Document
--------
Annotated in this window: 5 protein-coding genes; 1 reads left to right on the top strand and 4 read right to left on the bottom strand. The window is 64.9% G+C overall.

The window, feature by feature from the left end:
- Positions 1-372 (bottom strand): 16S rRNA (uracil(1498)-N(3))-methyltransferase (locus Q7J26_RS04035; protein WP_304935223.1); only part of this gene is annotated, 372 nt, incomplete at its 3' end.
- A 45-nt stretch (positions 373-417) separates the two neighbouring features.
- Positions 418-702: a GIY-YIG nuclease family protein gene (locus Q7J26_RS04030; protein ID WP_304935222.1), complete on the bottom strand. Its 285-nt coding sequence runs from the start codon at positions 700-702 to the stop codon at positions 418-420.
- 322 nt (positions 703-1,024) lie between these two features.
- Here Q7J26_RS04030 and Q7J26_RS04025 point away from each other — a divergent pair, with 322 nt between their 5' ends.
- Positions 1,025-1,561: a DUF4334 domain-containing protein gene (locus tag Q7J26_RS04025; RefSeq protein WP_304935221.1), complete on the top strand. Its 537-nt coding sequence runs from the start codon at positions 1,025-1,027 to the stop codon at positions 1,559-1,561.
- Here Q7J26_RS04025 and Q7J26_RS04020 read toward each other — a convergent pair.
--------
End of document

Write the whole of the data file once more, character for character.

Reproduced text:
Annotated in this window: 5 protein-coding genes; 1 reads left to right on the top strand and 4 read right to left on the bottom strand. The window is 64.9% G+C overall.

The window, feature by feature from the left end:
- Positions 1-372 (bottom strand): 16S rRNA (uracil(1498)-N(3))-methyltransferase (locus Q7J26_RS04035; protein WP_304935223.1); only part of this gene is annotated, 372 nt, incomplete at its 3' end.
- A 45-nt stretch (positions 373-417) separates the two neighbouring features.
- Positions 418-702: a GIY-YIG nuclease family protein gene (locus Q7J26_RS04030; protein ID WP_304935222.1), complete on the bottom strand. Its 285-nt coding sequence runs from the start codon at positions 700-702 to the stop codon at positions 418-420.
- 322 nt (positions 703-1,024) lie between these two features.
- Here Q7J26_RS04030 and Q7J26_RS04025 point away from each other — a divergent pair, with 322 nt between their 5' ends.
- Positions 1,025-1,561: a DUF4334 domain-containing protein gene (locus tag Q7J26_RS04025; RefSeq protein WP_304935221.1), complete on the top strand. Its 537-nt coding sequence runs from the start codon at positions 1,025-1,027 to the stop codon at positions 1,559-1,561.
- Here Q7J26_RS04025 and Q7J26_RS04020 read toward each other — a convergent pair.